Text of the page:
Mailinglist Archive: opensuse-project (244 mails)

< Previous Next >
Re: [opensuse-project] After the Richard talk... what's new for openSUSE
On Thu, May 7, 2015 at 4:51 AM, Richard Brown <RBrownCCB@xxxxxxxxxxxx> wrote:
On 7 May 2015 at 00:42, Greg Freemyer <greg.freemyer@xxxxxxxxx> wrote:
Who will work on SLE based openSUSE? I doubt Tumbleweed packagers will move
3-4 years back in time trying to build stuff. At least some Tumbleweed
packagers care about the Tumbleweed based releases, of course mostly around
release time when they're still 98% identical to Tumbleweed.

Martin,

I think you are missing a big part of the picture: SLE Point releases:
http://en.wikipedia.org/wiki/SUSE_Linux_distributions#Suse_distributions

So SLE 11 and 12 point releases came out

11.0 2009-03-24
11.1 2010-06-02
11.2 2012-02-29
11.3 2013-07-01
12.0 2014-10-10

As I understand it SLE Core would be updated with each point release.
And those point releases are rather all inclusive so you often get a
new kernel and software stack.

So SLE core would not be 3-4 years behind Tumbleweed as I understand it.

If SLE Corp is indeed the future base for openSUSE releases, then
shouldn't the release schedule for openSUSE be based on SLE Core
updates?

Meaning the above dates plus some time to formalize an openSUSE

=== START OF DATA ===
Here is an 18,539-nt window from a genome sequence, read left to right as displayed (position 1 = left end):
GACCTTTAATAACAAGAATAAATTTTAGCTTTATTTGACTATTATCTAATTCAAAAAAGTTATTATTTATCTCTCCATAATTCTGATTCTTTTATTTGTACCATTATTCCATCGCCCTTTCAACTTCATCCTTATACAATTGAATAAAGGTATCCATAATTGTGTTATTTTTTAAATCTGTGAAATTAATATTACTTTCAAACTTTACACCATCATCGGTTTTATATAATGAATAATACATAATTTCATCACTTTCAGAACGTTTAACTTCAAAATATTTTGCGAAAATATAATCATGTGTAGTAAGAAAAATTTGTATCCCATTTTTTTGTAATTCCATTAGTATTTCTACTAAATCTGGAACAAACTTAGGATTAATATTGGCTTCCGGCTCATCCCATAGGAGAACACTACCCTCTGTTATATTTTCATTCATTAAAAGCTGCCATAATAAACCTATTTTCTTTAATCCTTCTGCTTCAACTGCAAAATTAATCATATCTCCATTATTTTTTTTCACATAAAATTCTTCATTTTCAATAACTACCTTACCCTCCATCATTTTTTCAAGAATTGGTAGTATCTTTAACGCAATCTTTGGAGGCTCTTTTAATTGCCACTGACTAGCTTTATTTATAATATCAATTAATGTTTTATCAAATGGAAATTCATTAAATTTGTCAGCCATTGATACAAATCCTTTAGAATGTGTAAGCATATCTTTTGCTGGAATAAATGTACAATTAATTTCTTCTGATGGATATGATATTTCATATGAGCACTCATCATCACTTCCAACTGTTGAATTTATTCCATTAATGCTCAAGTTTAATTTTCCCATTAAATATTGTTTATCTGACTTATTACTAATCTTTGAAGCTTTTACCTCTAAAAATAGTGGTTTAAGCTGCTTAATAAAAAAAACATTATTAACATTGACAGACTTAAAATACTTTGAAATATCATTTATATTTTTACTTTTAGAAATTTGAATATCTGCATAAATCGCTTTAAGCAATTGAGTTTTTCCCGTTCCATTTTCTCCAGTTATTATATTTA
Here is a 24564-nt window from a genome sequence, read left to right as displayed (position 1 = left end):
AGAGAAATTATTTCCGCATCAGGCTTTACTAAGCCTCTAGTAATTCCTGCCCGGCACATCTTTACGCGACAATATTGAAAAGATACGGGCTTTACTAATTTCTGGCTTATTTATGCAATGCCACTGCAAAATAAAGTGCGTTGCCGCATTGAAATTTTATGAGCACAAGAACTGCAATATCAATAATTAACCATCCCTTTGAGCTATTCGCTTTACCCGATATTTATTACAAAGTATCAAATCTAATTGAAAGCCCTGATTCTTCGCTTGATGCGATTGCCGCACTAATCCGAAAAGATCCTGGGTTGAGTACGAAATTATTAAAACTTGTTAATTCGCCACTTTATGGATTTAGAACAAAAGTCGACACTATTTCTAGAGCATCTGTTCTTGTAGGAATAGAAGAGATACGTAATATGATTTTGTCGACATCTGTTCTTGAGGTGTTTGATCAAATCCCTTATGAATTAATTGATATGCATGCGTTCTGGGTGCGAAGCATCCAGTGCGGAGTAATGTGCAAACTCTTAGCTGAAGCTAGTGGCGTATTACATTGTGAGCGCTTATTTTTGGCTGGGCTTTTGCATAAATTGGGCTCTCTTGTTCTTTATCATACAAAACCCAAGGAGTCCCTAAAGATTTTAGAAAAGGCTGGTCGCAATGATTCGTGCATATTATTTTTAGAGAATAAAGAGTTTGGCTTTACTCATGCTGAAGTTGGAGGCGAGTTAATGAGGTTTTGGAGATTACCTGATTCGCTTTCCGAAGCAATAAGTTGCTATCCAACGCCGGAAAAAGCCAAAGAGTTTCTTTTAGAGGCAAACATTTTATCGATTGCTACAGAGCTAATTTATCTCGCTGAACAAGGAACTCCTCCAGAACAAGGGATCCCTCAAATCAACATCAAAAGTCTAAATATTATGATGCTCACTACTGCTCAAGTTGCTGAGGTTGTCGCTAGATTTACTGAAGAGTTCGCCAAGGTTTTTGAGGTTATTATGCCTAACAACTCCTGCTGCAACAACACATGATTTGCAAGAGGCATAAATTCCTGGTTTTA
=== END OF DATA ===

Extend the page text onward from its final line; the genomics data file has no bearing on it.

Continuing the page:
release around them. Or if SLE freezes SLE core months in advance of
the above, then the openSUSE release could even preceed the point
releases.

That's something we're certainly considering. We might have a
situation where openSUSE/OBS gets the SLE sources once they're
relatively frozen (eg. Betas) which would enable the community to get
building ontop of it before the release of SLE 12.x


When did SLE 12 freeze the kernel version? As I recall it was in the
spring of 2014. If X was also version frozen in the spring, openSUSE
could have done a summer 2014 release and preceeded SLE 12 by months.

That theoretical timeline is a little on the ambitious side (at least
for our first 'new openSUSE' releases) - I think we're going to have
to take our time to learn how to build stuff right in this new
approach, but yes, broadly speaking, I think you're thinking along the